New Delhi: As soon as you cross the gigantic Signature Bridge, one of the biggest modern monuments in Delhi, you reach the riot-torn northeast suburb of the national capital. The dense, poorly-planned colonies of the region present a starkly contrasting picture from Central Delhi’s well-ordered appearances.
Starker is the way communities populate the area. The Hindu side, visibly more prosperous, is lined on the right of the highway, while Muslim colonies are thickly stacked on the left. A cloud of smoke, billowing out of burnt down Muslim shops and houses, reminds one of the gruesome riots that engulfed large parts of the area early this week.
The visuals soon start to become even more grim. Immediately after you descend from a large flyover, you land at Chand Bagh on the left. A small mazaar at the chowk lay entirely burnt, the smell of soot still thick in the air. Behind it is a maze of destruction. A fruit shop, a Maruti Suzuki showroom, a small dhaba, multiple other shops and a great number of vehicles had been torched. A few scrap dealers were scouting for salvageable goods amidst the embers.
At another end, the site of a two-month-long protest against the Citizenship (Amendment) Act had been entirely destroyed. Most houses adjacent to it that had come out in support of the protest had also fallen prey to the rampant arson. Any house marked with slogans like “No CAA, No NRC, No NPR” were particularly targeted by the mob.
Residents of the area, mostly Muslims, could be seen in the bylanes. There were some families who were desperately looking for auto rickshaws. Hesitant to speak to anyone unknown, a few elderly residents initially refused to speak to this reporter but eventually came around. “Gali mein aayiye. Humein yahan khatra hai (Come inside the bylane. We feel threatened here),” said Rahim*, a chef. “Look at these families. They are all fleeing,” he said, even as he appealed to the families not to leave.
Rahim then escorted this reporter to a narrow, dimly lit lane, where a few young men were busy watching videos of the riots on their mobile phones. “So much has been destroyed. How will we survive here? We are scared of this ‘New India’. This is not the country we know,” said one among them, as he showed a video in which one person is seen throwing a molotov cocktail inside the mazaar.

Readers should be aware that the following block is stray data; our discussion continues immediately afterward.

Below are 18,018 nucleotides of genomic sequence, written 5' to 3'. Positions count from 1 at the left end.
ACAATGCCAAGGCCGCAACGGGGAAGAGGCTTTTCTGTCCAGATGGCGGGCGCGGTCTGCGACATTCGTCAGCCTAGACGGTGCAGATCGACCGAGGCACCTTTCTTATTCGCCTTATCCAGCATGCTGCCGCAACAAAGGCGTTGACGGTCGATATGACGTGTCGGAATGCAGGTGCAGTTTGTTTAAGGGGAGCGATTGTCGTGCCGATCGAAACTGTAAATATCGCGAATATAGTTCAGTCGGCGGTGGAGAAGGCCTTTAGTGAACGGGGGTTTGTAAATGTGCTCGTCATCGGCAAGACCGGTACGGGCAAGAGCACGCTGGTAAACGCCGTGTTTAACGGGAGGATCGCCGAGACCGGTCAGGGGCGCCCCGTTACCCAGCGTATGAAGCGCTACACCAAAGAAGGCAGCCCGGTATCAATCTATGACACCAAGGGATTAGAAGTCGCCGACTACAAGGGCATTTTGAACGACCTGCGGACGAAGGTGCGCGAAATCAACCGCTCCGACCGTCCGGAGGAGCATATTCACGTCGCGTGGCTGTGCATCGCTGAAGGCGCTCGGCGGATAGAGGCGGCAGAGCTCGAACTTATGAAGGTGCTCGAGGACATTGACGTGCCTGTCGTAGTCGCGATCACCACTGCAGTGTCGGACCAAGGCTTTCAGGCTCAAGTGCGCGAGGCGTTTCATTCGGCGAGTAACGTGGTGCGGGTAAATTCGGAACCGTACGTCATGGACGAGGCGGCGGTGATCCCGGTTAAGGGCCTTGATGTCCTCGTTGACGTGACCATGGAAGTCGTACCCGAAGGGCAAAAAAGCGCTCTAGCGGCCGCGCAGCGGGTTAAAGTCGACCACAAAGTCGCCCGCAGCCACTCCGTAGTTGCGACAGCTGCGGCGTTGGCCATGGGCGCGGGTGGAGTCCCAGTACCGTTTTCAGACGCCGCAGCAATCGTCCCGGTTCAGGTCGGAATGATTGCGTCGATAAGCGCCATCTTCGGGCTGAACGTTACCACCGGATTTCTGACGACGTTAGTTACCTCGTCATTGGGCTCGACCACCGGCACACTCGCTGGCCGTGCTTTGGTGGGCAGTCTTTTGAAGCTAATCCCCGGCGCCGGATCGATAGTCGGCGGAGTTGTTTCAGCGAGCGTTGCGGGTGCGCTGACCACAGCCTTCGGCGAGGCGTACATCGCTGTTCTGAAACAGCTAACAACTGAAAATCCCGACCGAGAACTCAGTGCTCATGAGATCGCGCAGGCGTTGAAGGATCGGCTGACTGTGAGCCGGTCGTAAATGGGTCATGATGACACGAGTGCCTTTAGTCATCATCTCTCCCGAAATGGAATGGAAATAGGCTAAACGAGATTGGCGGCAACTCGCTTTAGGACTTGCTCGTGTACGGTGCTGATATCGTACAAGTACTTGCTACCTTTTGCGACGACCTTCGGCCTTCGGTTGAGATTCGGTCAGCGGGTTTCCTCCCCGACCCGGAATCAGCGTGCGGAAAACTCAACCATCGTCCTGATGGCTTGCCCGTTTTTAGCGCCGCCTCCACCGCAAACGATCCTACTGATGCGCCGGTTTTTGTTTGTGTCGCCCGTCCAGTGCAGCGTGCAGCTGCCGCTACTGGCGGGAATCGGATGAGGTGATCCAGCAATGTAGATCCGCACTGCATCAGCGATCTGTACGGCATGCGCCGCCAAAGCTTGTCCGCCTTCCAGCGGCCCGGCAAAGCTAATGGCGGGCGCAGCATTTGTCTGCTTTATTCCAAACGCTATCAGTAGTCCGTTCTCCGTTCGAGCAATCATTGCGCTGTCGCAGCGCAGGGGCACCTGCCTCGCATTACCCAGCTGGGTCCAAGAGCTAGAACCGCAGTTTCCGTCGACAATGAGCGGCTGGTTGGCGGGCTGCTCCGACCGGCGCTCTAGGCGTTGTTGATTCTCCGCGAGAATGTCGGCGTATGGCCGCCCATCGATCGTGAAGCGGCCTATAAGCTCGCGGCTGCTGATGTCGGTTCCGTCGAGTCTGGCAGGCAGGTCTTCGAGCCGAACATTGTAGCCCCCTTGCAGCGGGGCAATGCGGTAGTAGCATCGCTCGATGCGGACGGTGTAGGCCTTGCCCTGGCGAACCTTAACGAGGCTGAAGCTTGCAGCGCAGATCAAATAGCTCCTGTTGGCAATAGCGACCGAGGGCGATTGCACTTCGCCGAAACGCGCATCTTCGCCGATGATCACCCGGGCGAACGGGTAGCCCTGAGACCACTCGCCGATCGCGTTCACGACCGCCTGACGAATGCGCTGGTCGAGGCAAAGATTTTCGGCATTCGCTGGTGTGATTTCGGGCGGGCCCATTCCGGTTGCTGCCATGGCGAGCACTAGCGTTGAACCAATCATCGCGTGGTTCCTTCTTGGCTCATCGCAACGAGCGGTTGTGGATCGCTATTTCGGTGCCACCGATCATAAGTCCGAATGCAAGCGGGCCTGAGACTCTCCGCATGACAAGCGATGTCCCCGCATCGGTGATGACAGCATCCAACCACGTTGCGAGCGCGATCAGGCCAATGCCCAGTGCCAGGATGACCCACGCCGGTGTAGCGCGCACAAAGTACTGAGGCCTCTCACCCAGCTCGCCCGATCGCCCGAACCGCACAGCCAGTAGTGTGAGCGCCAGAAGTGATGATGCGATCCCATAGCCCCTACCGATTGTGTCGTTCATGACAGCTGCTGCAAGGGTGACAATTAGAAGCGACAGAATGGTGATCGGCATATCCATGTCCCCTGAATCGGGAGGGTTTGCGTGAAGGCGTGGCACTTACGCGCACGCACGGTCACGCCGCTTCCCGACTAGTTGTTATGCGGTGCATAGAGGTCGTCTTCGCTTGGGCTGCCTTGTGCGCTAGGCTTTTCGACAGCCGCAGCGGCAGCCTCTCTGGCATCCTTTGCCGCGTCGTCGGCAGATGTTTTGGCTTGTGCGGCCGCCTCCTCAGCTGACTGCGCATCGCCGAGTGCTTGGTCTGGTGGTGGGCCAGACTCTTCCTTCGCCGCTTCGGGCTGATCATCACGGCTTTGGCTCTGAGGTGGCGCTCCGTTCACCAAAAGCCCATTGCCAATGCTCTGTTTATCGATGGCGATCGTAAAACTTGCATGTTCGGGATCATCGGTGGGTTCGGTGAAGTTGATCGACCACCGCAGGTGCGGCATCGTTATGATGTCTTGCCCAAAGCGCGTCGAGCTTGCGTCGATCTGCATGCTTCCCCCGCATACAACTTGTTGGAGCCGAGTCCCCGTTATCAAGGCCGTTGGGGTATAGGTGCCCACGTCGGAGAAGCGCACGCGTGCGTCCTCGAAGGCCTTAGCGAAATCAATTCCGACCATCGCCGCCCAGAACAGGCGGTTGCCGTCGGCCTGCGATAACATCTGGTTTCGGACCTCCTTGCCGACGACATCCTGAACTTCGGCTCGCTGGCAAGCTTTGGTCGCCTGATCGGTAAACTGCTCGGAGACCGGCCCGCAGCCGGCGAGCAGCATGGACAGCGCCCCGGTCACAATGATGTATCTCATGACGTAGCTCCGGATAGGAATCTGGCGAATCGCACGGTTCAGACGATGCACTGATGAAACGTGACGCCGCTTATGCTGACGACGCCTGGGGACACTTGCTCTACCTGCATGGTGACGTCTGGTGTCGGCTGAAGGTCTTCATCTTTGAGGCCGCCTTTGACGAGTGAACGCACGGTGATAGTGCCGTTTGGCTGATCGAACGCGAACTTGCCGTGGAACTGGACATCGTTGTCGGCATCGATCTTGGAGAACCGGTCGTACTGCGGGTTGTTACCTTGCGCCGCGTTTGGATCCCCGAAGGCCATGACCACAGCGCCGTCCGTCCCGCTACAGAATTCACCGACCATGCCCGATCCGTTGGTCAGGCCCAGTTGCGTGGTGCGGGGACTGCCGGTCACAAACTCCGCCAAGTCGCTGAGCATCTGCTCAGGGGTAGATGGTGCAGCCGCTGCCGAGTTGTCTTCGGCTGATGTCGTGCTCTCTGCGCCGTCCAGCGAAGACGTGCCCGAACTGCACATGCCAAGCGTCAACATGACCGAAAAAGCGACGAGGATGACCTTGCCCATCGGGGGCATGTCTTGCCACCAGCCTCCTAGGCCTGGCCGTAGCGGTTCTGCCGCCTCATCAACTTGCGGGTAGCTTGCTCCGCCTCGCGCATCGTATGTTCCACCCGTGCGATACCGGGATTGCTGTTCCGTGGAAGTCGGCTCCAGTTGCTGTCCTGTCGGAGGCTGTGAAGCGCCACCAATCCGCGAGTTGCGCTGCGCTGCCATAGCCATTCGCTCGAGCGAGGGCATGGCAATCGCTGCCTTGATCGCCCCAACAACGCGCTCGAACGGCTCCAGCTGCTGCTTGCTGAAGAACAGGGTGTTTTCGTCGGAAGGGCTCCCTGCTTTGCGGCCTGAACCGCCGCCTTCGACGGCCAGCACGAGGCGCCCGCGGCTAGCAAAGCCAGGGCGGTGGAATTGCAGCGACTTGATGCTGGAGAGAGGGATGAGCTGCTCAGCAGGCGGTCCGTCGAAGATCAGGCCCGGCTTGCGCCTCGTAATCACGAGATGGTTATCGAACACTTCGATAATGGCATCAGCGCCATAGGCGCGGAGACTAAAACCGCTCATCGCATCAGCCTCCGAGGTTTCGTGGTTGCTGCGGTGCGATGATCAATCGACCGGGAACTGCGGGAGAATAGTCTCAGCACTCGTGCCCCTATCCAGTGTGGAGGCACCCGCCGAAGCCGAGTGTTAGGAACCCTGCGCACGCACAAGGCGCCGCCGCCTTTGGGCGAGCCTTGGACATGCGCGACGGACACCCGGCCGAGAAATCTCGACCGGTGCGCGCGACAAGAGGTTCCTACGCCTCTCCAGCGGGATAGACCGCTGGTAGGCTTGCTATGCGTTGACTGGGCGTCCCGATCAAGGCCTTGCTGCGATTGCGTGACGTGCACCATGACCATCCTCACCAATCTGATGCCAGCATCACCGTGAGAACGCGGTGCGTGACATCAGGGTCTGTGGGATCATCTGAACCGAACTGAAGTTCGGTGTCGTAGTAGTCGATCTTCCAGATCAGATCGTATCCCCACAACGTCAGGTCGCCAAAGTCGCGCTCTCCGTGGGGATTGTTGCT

Rahim soon intervened to give them some confidence. “Why do you feel so? A few political parties cannot snatch away our right to live here,” he said.
The young man soon asked, “In Uttar Pradesh, Muslim protestors are being asked to pay compensation for damaged property. Will the rioters of Delhi now be asked to pay for the damage they have done?”
“We have nothing left; the only shop I had has been looted,” another young man, who owned a grocery store, said.
Even as Rahim attempted to placate the group’s anxiety, he narrated to this reporter how the riot escalated.
“On Monday, a mob from the other side (Hindu side), attacked the protest site. They kept firing from the top of Mohan Nursing Home (right opposite the protest venue) at the protest, because of which many protestors received bullet injuries. Some of them died too.”
They identified Muslim households and shops, and systematically attacked them, he continued. “Most were drunk. They chanted ‘Jai Shri Ram’. I am sure a true Hindu would never approve of this hooliganism,” he said.
“It soon escalated into a full-scale fight. Some from our side too also organised themselves and attacked the mob. All of us asked women and children to stay indoors. I asked all elderly people to not come outside at all. I dread the sight. So many people were injured.”